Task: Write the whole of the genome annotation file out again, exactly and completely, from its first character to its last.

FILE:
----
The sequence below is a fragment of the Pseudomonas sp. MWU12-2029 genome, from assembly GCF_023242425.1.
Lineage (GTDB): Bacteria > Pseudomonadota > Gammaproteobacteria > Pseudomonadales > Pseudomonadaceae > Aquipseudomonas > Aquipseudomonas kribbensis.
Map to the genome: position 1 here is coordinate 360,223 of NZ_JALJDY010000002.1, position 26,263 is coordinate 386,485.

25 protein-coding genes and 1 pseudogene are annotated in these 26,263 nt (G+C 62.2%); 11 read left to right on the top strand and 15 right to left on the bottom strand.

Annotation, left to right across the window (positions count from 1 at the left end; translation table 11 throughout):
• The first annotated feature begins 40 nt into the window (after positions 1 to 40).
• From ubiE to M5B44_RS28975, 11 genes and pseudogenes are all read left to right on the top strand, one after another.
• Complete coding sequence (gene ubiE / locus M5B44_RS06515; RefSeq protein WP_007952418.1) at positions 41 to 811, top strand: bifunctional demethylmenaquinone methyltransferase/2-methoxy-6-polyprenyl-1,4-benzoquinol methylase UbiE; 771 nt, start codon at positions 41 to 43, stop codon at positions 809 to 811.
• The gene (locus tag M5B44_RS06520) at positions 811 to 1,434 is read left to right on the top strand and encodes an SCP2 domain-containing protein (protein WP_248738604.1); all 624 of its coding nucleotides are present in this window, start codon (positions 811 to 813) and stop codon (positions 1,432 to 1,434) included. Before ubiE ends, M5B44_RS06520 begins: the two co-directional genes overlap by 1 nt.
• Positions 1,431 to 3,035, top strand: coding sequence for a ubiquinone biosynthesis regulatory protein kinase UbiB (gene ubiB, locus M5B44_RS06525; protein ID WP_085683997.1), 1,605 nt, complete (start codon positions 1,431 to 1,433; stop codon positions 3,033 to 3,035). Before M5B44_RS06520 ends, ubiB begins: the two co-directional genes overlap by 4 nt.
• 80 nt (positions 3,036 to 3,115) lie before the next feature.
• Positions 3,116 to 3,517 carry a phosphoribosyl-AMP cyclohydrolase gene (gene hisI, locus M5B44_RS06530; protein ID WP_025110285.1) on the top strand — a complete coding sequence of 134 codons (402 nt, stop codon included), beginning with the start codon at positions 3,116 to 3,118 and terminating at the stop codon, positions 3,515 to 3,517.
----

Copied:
The sequence below is a fragment of the Pseudomonas sp. MWU12-2029 genome, from assembly GCF_023242425.1.
Lineage (GTDB): Bacteria > Pseudomonadota > Gammaproteobacteria > Pseudomonadales > Pseudomonadaceae > Aquipseudomonas > Aquipseudomonas kribbensis.
Map to the genome: position 1 here is coordinate 360,223 of NZ_JALJDY010000002.1, position 26,263 is coordinate 386,485.

25 protein-coding genes and 1 pseudogene are annotated in these 26,263 nt (G+C 62.2%); 11 read left to right on the top strand and 15 right to left on the bottom strand.

Annotation, left to right across the window (positions count from 1 at the left end; translation table 11 throughout):
• The first annotated feature begins 40 nt into the window (after positions 1 to 40).
• From ubiE to M5B44_RS28975, 11 genes and pseudogenes are all read left to right on the top strand, one after another.
• Complete coding sequence (gene ubiE / locus M5B44_RS06515; RefSeq protein WP_007952418.1) at positions 41 to 811, top strand: bifunctional demethylmenaquinone methyltransferase/2-methoxy-6-polyprenyl-1,4-benzoquinol methylase UbiE; 771 nt, start codon at positions 41 to 43, stop codon at positions 809 to 811.
• The gene (locus tag M5B44_RS06520) at positions 811 to 1,434 is read left to right on the top strand and encodes an SCP2 domain-containing protein (protein WP_248738604.1); all 624 of its coding nucleotides are present in this window, start codon (positions 811 to 813) and stop codon (positions 1,432 to 1,434) included. Before ubiE ends, M5B44_RS06520 begins: the two co-directional genes overlap by 1 nt.
• Positions 1,431 to 3,035, top strand: coding sequence for a ubiquinone biosynthesis regulatory protein kinase UbiB (gene ubiB, locus M5B44_RS06525; protein ID WP_085683997.1), 1,605 nt, complete (start codon positions 1,431 to 1,433; stop codon positions 3,033 to 3,035). Before M5B44_RS06520 ends, ubiB begins: the two co-directional genes overlap by 4 nt.
• 80 nt (positions 3,036 to 3,115) lie before the next feature.
• Positions 3,116 to 3,517 carry a phosphoribosyl-AMP cyclohydrolase gene (gene hisI, locus M5B44_RS06530; protein ID WP_025110285.1) on the top strand — a complete coding sequence of 134 codons (402 nt, stop codon included), beginning with the start codon at positions 3,116 to 3,118 and terminating at the stop codon, positions 3,515 to 3,517.